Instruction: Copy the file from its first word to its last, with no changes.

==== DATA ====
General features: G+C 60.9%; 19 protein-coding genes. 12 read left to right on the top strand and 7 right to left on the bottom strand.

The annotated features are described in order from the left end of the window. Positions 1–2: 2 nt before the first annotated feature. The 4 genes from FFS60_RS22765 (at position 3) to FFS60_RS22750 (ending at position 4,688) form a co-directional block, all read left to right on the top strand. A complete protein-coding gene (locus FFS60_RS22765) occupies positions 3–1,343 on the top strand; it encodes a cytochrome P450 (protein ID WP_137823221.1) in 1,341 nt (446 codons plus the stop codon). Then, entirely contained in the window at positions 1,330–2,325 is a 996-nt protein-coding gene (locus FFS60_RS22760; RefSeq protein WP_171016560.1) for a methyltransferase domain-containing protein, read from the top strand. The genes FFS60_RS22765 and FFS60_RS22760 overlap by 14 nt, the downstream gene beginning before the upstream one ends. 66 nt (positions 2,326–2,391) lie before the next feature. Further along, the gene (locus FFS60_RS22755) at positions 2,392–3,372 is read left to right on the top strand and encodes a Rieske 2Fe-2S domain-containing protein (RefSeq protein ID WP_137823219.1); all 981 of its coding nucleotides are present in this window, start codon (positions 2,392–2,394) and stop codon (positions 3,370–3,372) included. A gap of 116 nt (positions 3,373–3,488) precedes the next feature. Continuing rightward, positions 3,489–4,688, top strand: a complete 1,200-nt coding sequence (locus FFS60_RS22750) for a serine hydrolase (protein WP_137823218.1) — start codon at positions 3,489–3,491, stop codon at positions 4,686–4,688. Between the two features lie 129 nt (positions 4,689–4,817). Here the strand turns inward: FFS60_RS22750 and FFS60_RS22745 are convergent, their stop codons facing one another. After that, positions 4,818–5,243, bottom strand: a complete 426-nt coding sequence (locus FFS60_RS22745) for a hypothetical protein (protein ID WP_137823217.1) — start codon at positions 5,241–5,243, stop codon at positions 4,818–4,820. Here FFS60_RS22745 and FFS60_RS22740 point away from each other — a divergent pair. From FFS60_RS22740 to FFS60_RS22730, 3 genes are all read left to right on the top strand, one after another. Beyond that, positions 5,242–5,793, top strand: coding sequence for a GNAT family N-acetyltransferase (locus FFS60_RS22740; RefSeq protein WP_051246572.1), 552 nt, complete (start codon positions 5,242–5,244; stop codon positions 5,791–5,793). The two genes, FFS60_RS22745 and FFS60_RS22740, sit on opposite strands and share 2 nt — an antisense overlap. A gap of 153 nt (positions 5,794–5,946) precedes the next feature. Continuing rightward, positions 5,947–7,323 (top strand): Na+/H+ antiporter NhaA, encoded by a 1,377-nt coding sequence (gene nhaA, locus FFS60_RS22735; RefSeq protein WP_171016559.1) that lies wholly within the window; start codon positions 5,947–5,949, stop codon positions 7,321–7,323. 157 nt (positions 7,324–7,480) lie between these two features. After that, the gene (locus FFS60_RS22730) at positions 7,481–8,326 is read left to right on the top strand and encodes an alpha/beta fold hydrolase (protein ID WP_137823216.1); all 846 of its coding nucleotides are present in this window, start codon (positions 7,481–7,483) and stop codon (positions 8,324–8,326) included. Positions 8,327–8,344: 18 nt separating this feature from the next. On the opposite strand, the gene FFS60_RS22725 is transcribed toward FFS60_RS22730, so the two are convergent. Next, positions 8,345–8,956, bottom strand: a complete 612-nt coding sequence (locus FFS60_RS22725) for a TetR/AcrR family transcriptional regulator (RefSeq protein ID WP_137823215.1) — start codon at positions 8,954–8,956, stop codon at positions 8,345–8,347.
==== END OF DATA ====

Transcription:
General features: G+C 60.9%; 19 protein-coding genes. 12 read left to right on the top strand and 7 right to left on the bottom strand.

The annotated features are described in order from the left end of the window. Positions 1–2: 2 nt before the first annotated feature. The 4 genes from FFS60_RS22765 (at position 3) to FFS60_RS22750 (ending at position 4,688) form a co-directional block, all read left to right on the top strand. A complete protein-coding gene (locus FFS60_RS22765) occupies positions 3–1,343 on the top strand; it encodes a cytochrome P450 (protein ID WP_137823221.1) in 1,341 nt (446 codons plus the stop codon). Then, entirely contained in the window at positions 1,330–2,325 is a 996-nt protein-coding gene (locus FFS60_RS22760; RefSeq protein WP_171016560.1) for a methyltransferase domain-containing protein, read from the top strand. The genes FFS60_RS22765 and FFS60_RS22760 overlap by 14 nt, the downstream gene beginning before the upstream one ends. 66 nt (positions 2,326–2,391) lie before the next feature. Further along, the gene (locus FFS60_RS22755) at positions 2,392–3,372 is read left to right on the top strand and encodes a Rieske 2Fe-2S domain-containing protein (RefSeq protein ID WP_137823219.1); all 981 of its coding nucleotides are present in this window, start codon (positions 2,392–2,394) and stop codon (positions 3,370–3,372) included. A gap of 116 nt (positions 3,373–3,488) precedes the next feature. Continuing rightward, positions 3,489–4,688, top strand: a complete 1,200-nt coding sequence (locus FFS60_RS22750) for a serine hydrolase (protein WP_137823218.1) — start codon at positions 3,489–3,491, stop codon at positions 4,686–4,688. Between the two features lie 129 nt (positions 4,689–4,817). Here the strand turns inward: FFS60_RS22750 and FFS60_RS22745 are convergent, their stop codons facing one another. After that, positions 4,818–5,243, bottom strand: a complete 426-nt coding sequence (locus FFS60_RS22745) for a hypothetical protein (protein ID WP_137823217.1) — start codon at positions 5,241–5,243, stop codon at positions 4,818–4,820. Here FFS60_RS22745 and FFS60_RS22740 point away from each other — a divergent pair. From FFS60_RS22740 to FFS60_RS22730, 3 genes are all read left to right on the top strand, one after another. Beyond that, positions 5,242–5,793, top strand: coding sequence for a GNAT family N-acetyltransferase (locus FFS60_RS22740; RefSeq protein WP_051246572.1), 552 nt, complete (start codon positions 5,242–5,244; stop codon positions 5,791–5,793). The two genes, FFS60_RS22745 and FFS60_RS22740, sit on opposite strands and share 2 nt — an antisense overlap. A gap of 153 nt (positions 5,794–5,946) precedes the next feature. Continuing rightward, positions 5,947–7,323 (top strand): Na+/H+ antiporter NhaA, encoded by a 1,377-nt coding sequence (gene nhaA, locus FFS60_RS22735; RefSeq protein WP_171016559.1) that lies wholly within the window; start codon positions 5,947–5,949, stop codon positions 7,321–7,323. 157 nt (positions 7,324–7,480) lie between these two features. After that, the gene (locus FFS60_RS22730) at positions 7,481–8,326 is read left to right on the top strand and encodes an alpha/beta fold hydrolase (protein ID WP_137823216.1); all 846 of its coding nucleotides are present in this window, start codon (positions 7,481–7,483) and stop codon (positions 8,324–8,326) included. Positions 8,327–8,344: 18 nt separating this feature from the next. On the opposite strand, the gene FFS60_RS22725 is transcribed toward FFS60_RS22730, so the two are convergent. Next, positions 8,345–8,956, bottom strand: a complete 612-nt coding sequence (locus FFS60_RS22725) for a TetR/AcrR family transcriptional regulator (RefSeq protein ID WP_137823215.1) — start codon at positions 8,954–8,956, stop codon at positions 8,345–8,347.